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Dispute Resolution


Indian Judiciary

India has a well-established and independent judiciary system. Since India follows a common law system, judiciary plays a significant role for evolution of law of the land.

The Supreme Court of India in New Delhi is the highest Court of Appeal. Each State has a High Court along with subsidiary District Courts, which enforce the rule of law and ensure fundamental rights of citizens, guaranteed by the Constitution of India. India has a three-tier court system with a typical Indian litigation starting from a District Courts and reaching its logical conclusion in the Supreme Court of India. The High Courts along with the various State level forums, situated mostly in the State capitals, constitute the middle rung of this three-tier system.

District level courts are the courts of first instance in dispute resolution except in cases where they are prevented from being so by virtue of lack of pecuniary jurisdiction. Cases involving violation of fundamental rights are filed in respective High Court or Supreme Court. A civil, criminal or commercial dispute may be filed in the court having territorial jurisdiction and depending upon level of crime or pecuniary jurisdiction. The place of cause of action and the place of residence of the defendant are the necessary determinants of territorial jurisdiction.

A number of special courts and tribunals have been constituted in India to deal with specific disputes:
  • Various Tax Tribunals
  • Company Law Board
  • Securities Appellate Tribunal
  • Insurance Regulatory Authority of India
  • Debts Recovery Tribunals
  • Consumer Dispute Rederssal Forums
  • Industrial Tribunals
Under Article 141 of the Constitution of India, every judgment delivered by the Supreme Court becomes the Law of the Land to be followed by all the other lower courts.

Here are few links to judicial bodies in India:

Supreme Court of India – http-//supremecourtofindia.nic.in
All Indian Courts - http-//indiancourts.nic.in
All India Cause List - http-//indiancourts.nic.in
Income Tax Appellate Tribunal - http-//itat.nic.in
Excise, Service Tax and Customs Appellate Tribunal - http-//cestat.gov.in
Company Law Board - http-//clb.nic.in
Income Tax Authority for Advance Ruling - http-//aar.gov.in

Dispute Resolution

The awards and decrees of the Indian courts are sacrosanct. However, Section 13 of the Code of Civil Procedure 1908 (CPC) lays down that a foreign judgment shall be conclusive as to any matter directly adjudicated upon between the same parties or between parties under whom they or any of them claim litigating under the same title except in few cases.

Section 44A of the CPC provides for execution of decrees passed by courts in a reciprocating territory. It lays down that where a certified copy of decree of any of the superior courts of any reciprocating territory has been filed in a District Court, the decree may be executed in India as it has been passed by the District Court. Government of India has notified Singapore, Malaysia, UK, New Zealand, Hong Kong and Fiji as reciprocating territories. For other countries, a foreign decree may be executed in India by filing a suit in the District Court on the basis of the said decree praying inter-alia, for the execution of the decree passed by the foreign court.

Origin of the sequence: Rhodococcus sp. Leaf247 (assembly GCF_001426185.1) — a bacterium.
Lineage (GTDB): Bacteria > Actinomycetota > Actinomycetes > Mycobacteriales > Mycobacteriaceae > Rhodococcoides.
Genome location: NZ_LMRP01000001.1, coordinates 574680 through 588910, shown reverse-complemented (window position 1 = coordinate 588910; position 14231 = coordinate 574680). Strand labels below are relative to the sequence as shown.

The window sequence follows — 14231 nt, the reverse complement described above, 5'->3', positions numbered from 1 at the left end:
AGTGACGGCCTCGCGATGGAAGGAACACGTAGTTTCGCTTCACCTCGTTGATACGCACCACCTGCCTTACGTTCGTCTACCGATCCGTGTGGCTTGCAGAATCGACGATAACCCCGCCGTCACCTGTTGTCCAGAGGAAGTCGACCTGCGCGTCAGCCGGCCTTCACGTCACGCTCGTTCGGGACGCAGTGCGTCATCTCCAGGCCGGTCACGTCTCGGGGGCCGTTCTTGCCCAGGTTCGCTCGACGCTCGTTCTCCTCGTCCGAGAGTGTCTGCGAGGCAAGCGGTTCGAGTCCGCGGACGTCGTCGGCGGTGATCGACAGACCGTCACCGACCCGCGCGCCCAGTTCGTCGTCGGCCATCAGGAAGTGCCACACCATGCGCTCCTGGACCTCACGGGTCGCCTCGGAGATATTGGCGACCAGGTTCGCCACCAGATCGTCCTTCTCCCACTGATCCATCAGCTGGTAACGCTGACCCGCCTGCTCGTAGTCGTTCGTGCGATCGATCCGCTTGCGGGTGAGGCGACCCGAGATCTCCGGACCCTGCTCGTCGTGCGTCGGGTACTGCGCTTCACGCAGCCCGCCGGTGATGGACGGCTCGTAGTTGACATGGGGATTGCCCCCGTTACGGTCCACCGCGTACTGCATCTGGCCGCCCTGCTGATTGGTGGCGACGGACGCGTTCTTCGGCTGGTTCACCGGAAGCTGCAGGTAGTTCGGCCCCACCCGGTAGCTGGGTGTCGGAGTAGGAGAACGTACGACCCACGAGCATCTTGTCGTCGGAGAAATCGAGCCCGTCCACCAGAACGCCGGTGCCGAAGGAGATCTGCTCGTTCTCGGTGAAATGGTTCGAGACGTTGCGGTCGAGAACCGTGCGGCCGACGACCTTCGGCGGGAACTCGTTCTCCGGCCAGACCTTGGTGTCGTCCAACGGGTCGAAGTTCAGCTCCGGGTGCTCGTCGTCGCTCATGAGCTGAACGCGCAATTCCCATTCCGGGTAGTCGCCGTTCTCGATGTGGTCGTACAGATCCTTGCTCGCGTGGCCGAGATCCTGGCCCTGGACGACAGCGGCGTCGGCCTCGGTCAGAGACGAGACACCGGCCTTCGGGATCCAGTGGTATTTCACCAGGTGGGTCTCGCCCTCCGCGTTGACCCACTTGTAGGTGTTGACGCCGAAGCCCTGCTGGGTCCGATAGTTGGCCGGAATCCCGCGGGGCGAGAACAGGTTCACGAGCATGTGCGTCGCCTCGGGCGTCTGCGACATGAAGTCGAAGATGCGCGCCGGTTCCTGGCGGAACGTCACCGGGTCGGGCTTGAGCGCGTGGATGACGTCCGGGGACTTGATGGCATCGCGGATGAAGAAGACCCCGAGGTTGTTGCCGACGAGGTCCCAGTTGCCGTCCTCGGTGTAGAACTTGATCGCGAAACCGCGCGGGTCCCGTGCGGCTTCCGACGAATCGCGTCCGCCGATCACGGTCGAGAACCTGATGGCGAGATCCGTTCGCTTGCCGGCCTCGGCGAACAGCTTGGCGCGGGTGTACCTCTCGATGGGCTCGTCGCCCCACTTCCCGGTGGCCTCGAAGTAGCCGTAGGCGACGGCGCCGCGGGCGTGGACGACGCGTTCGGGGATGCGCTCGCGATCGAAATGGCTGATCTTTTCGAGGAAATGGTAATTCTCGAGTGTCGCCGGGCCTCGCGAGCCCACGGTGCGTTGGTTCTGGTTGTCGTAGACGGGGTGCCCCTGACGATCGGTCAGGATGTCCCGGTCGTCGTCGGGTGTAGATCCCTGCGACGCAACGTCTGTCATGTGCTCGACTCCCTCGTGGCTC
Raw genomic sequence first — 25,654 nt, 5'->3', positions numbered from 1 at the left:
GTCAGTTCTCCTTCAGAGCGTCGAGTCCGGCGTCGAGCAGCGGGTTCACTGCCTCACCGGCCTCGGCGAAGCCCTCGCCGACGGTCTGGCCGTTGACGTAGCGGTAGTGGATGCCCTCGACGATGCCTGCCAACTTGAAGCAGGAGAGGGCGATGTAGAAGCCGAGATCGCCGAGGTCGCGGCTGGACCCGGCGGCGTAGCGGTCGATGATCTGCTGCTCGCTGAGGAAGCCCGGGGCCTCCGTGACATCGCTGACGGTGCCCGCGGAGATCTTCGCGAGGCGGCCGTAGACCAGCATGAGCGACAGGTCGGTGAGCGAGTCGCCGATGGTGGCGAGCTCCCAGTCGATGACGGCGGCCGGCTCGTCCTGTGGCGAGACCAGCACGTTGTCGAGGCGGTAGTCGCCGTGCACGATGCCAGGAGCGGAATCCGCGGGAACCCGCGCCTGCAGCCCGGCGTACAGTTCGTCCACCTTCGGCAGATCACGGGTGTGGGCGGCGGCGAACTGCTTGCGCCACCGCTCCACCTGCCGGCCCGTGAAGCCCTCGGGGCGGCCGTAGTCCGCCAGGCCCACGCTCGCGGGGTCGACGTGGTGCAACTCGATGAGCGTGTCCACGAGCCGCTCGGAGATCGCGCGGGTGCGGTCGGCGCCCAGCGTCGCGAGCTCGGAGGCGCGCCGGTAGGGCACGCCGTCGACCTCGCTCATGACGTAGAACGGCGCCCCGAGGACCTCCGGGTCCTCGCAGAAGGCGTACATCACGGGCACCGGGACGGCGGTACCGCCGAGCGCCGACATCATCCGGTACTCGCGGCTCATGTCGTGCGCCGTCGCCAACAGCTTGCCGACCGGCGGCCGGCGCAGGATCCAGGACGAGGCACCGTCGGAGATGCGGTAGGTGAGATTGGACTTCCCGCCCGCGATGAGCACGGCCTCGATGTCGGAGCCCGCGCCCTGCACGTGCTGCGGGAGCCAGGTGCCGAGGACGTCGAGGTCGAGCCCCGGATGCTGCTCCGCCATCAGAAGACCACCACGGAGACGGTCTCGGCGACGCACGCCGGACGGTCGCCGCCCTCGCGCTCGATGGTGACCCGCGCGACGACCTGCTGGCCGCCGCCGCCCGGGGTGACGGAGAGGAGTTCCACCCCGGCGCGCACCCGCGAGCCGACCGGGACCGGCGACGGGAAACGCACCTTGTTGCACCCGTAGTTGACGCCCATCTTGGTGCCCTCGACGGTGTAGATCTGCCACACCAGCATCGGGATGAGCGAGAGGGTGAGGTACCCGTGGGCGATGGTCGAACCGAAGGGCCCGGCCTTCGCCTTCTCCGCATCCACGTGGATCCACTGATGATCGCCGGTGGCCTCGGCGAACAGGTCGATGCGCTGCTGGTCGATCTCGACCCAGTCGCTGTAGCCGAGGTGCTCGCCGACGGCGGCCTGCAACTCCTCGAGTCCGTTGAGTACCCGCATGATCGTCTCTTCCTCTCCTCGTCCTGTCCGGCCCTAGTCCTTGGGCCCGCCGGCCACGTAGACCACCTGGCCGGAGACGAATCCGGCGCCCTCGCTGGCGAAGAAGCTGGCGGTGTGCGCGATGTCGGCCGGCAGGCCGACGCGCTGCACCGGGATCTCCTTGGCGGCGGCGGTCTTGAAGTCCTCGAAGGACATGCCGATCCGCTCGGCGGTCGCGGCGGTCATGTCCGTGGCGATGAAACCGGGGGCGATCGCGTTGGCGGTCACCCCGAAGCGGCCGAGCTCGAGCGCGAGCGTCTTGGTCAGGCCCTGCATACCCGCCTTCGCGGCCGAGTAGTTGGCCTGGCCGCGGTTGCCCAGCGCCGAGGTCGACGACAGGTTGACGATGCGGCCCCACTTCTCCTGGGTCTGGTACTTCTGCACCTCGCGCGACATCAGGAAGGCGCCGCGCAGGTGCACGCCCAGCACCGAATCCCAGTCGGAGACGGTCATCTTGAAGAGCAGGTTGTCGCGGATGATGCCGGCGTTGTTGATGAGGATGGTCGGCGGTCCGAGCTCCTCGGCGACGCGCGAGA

Alternative Dispute Resolution

Arbitration and Conciliation Act 1996 based on the UNCITRAL model law provides for resolution of a commercial dispute expeditiously for:

International commercial arbitration, where the seat of arbitration is India and
Enforcement of international commercial arbitration agreements and awards under the New York Convention and Geneva Convention where the seat of arbitration is outside India.

The Arbitration and Conciliation Act, 1996 also provides for international commercial arbitration whether contractual or not, considered as commercial under Indian law and where at least one of the parties is a foreign national or incorporated in a foreign country.

The Supreme Court of India in the has held that “The foreign award is already stamped as a decree”. The party holding a foreign award can straightaway apply for the enforcement of the same and while enforcing the award, the Court has to proceed in accordance with Arbitration and Conciliation Act. Once the Court decides that the foreign award is enforceable, it can proceed to execute the same. A foreign award can be executed in India by filing an Execution Application after a foreign arbitration award is held to be enforceable by an Indian Court of competent jurisdiction. In view of the apex court in the above case, a foreign award is deemed and does not become a decree after decision of the court as regards its enforceability.

The domestic award is also enforced Arbitration and Conciliation Act which states that Arbitral Award shall be enforced under the Civil Procedure Code in the same manner as if it were a Decree of the Court.

Dispute Resolution by Investment Treaties

India has entered into bilateral investment treaties with a number of countries including Australia, France, Japan, Korea, UK, Germany, Russian Federation, The Netherlands, Malaysia, Denmark, OPIC of US. Each agreement makes provision for settlement of disputes between an investor of one contracting party and an investor of the other contracting party through negotiation, conciliation and arbitration.

India is a party to the Convention establishing the Multilateral Investment Guarantee Agency (MIGA), which provides for settlement of disputes between State parties to the Convention and MIGA through negotiation, conciliation and arbitration.